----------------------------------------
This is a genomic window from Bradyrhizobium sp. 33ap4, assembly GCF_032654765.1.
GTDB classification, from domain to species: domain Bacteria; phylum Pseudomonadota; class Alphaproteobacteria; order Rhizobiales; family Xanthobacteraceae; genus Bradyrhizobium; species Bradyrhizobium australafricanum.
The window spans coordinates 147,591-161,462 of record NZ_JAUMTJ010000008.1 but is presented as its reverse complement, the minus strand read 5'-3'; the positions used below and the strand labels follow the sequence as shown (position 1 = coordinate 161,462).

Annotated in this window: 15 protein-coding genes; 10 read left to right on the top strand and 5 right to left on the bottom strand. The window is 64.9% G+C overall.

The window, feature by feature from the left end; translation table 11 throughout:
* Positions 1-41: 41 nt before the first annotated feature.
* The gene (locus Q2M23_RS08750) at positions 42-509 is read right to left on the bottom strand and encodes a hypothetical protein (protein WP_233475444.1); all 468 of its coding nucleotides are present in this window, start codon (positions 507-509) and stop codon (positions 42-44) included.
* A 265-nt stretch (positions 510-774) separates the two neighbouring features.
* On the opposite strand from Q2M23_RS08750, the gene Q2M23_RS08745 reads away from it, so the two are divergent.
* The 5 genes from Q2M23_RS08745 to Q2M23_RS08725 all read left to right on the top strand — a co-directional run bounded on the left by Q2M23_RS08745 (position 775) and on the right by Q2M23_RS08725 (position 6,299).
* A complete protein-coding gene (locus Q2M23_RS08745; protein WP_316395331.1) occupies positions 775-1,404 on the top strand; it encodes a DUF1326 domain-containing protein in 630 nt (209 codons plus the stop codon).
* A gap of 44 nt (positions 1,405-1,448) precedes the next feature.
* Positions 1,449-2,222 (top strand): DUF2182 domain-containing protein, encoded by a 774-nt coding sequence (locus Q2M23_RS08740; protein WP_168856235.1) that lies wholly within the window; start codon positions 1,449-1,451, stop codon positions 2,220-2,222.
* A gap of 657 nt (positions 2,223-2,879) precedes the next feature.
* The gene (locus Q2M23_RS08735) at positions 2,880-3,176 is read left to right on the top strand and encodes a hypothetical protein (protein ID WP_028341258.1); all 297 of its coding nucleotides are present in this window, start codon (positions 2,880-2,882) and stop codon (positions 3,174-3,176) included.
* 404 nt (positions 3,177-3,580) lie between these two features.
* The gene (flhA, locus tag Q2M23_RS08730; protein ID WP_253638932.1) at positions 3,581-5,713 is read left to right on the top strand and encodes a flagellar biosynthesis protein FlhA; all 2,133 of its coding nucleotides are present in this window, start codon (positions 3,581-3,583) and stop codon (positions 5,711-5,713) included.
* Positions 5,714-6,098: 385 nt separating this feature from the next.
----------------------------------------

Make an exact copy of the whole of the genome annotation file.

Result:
This is a genomic window from Bradyrhizobium sp. 33ap4, assembly GCF_032654765.1.
GTDB classification, from domain to species: domain Bacteria; phylum Pseudomonadota; class Alphaproteobacteria; order Rhizobiales; family Xanthobacteraceae; genus Bradyrhizobium; species Bradyrhizobium australafricanum.
The window spans coordinates 147,591-161,462 of record NZ_JAUMTJ010000008.1 but is presented as its reverse complement, the minus strand read 5'-3'; the positions used below and the strand labels follow the sequence as shown (position 1 = coordinate 161,462).

Annotated in this window: 15 protein-coding genes; 10 read left to right on the top strand and 5 right to left on the bottom strand. The window is 64.9% G+C overall.

The window, feature by feature from the left end; translation table 11 throughout:
* Positions 1-41: 41 nt before the first annotated feature.
* The gene (locus Q2M23_RS08750) at positions 42-509 is read right to left on the bottom strand and encodes a hypothetical protein (protein WP_233475444.1); all 468 of its coding nucleotides are present in this window, start codon (positions 507-509) and stop codon (positions 42-44) included.
* A 265-nt stretch (positions 510-774) separates the two neighbouring features.
* On the opposite strand from Q2M23_RS08750, the gene Q2M23_RS08745 reads away from it, so the two are divergent.
* The 5 genes from Q2M23_RS08745 to Q2M23_RS08725 all read left to right on the top strand — a co-directional run bounded on the left by Q2M23_RS08745 (position 775) and on the right by Q2M23_RS08725 (position 6,299).
* A complete protein-coding gene (locus Q2M23_RS08745; protein WP_316395331.1) occupies positions 775-1,404 on the top strand; it encodes a DUF1326 domain-containing protein in 630 nt (209 codons plus the stop codon).
* A gap of 44 nt (positions 1,405-1,448) precedes the next feature.
* Positions 1,449-2,222 (top strand): DUF2182 domain-containing protein, encoded by a 774-nt coding sequence (locus Q2M23_RS08740; protein WP_168856235.1) that lies wholly within the window; start codon positions 1,449-1,451, stop codon positions 2,220-2,222.
* A gap of 657 nt (positions 2,223-2,879) precedes the next feature.
* The gene (locus Q2M23_RS08735) at positions 2,880-3,176 is read left to right on the top strand and encodes a hypothetical protein (protein ID WP_028341258.1); all 297 of its coding nucleotides are present in this window, start codon (positions 2,880-2,882) and stop codon (positions 3,174-3,176) included.
* 404 nt (positions 3,177-3,580) lie between these two features.
* The gene (flhA, locus tag Q2M23_RS08730; protein ID WP_253638932.1) at positions 3,581-5,713 is read left to right on the top strand and encodes a flagellar biosynthesis protein FlhA; all 2,133 of its coding nucleotides are present in this window, start codon (positions 3,581-3,583) and stop codon (positions 5,711-5,713) included.
* Positions 5,714-6,098: 385 nt separating this feature from the next.